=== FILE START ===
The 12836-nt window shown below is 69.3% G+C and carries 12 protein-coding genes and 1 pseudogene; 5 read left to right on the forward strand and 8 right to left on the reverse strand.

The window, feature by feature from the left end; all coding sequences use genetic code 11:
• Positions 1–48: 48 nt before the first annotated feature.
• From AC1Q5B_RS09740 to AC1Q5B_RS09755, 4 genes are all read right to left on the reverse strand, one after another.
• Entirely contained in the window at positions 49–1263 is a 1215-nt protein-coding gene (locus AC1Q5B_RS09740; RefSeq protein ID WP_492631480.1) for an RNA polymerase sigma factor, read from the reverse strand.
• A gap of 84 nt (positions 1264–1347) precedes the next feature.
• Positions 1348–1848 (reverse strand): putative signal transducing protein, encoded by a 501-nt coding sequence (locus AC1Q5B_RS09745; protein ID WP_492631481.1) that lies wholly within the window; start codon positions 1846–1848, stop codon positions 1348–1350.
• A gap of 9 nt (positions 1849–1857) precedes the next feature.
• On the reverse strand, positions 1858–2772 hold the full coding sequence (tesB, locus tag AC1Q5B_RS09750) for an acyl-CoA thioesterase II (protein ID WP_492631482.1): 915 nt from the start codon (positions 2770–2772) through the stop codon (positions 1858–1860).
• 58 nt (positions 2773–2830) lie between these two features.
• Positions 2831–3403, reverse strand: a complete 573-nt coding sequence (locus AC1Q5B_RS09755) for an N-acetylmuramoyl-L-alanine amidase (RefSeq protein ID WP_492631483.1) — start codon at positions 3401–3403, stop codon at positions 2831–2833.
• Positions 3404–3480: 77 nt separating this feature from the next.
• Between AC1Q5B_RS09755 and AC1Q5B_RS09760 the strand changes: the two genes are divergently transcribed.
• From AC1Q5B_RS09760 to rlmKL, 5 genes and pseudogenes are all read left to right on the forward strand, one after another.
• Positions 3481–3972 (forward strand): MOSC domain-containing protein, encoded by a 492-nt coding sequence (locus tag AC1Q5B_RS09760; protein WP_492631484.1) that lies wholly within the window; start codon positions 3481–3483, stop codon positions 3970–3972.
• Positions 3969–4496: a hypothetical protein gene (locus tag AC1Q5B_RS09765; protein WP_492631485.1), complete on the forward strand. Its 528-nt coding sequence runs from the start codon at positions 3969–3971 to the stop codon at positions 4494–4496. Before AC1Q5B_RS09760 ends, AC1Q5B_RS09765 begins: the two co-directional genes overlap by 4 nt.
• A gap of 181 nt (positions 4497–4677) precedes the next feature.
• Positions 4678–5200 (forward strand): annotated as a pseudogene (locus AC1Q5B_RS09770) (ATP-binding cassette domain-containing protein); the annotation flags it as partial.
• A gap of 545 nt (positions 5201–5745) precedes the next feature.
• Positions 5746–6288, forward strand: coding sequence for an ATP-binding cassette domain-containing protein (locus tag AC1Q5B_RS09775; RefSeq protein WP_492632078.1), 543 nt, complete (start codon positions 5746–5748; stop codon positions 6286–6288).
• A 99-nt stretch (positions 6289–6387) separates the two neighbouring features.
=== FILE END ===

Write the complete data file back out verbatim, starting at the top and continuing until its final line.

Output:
The 12836-nt window shown below is 69.3% G+C and carries 12 protein-coding genes and 1 pseudogene; 5 read left to right on the forward strand and 8 right to left on the reverse strand.

The window, feature by feature from the left end; all coding sequences use genetic code 11:
• Positions 1–48: 48 nt before the first annotated feature.
• From AC1Q5B_RS09740 to AC1Q5B_RS09755, 4 genes are all read right to left on the reverse strand, one after another.
• Entirely contained in the window at positions 49–1263 is a 1215-nt protein-coding gene (locus AC1Q5B_RS09740; RefSeq protein ID WP_492631480.1) for an RNA polymerase sigma factor, read from the reverse strand.
• A gap of 84 nt (positions 1264–1347) precedes the next feature.
• Positions 1348–1848 (reverse strand): putative signal transducing protein, encoded by a 501-nt coding sequence (locus AC1Q5B_RS09745; protein ID WP_492631481.1) that lies wholly within the window; start codon positions 1846–1848, stop codon positions 1348–1350.
• A gap of 9 nt (positions 1849–1857) precedes the next feature.
• On the reverse strand, positions 1858–2772 hold the full coding sequence (tesB, locus tag AC1Q5B_RS09750) for an acyl-CoA thioesterase II (protein ID WP_492631482.1): 915 nt from the start codon (positions 2770–2772) through the stop codon (positions 1858–1860).
• 58 nt (positions 2773–2830) lie between these two features.
• Positions 2831–3403, reverse strand: a complete 573-nt coding sequence (locus AC1Q5B_RS09755) for an N-acetylmuramoyl-L-alanine amidase (RefSeq protein ID WP_492631483.1) — start codon at positions 3401–3403, stop codon at positions 2831–2833.
• Positions 3404–3480: 77 nt separating this feature from the next.
• Between AC1Q5B_RS09755 and AC1Q5B_RS09760 the strand changes: the two genes are divergently transcribed.
• From AC1Q5B_RS09760 to rlmKL, 5 genes and pseudogenes are all read left to right on the forward strand, one after another.
• Positions 3481–3972 (forward strand): MOSC domain-containing protein, encoded by a 492-nt coding sequence (locus tag AC1Q5B_RS09760; protein WP_492631484.1) that lies wholly within the window; start codon positions 3481–3483, stop codon positions 3970–3972.
• Positions 3969–4496: a hypothetical protein gene (locus tag AC1Q5B_RS09765; protein WP_492631485.1), complete on the forward strand. Its 528-nt coding sequence runs from the start codon at positions 3969–3971 to the stop codon at positions 4494–4496. Before AC1Q5B_RS09760 ends, AC1Q5B_RS09765 begins: the two co-directional genes overlap by 4 nt.
• A gap of 181 nt (positions 4497–4677) precedes the next feature.
• Positions 4678–5200 (forward strand): annotated as a pseudogene (locus AC1Q5B_RS09770) (ATP-binding cassette domain-containing protein); the annotation flags it as partial.
• A gap of 545 nt (positions 5201–5745) precedes the next feature.
• Positions 5746–6288, forward strand: coding sequence for an ATP-binding cassette domain-containing protein (locus tag AC1Q5B_RS09775; RefSeq protein WP_492632078.1), 543 nt, complete (start codon positions 5746–5748; stop codon positions 6286–6288).
• A 99-nt stretch (positions 6289–6387) separates the two neighbouring features.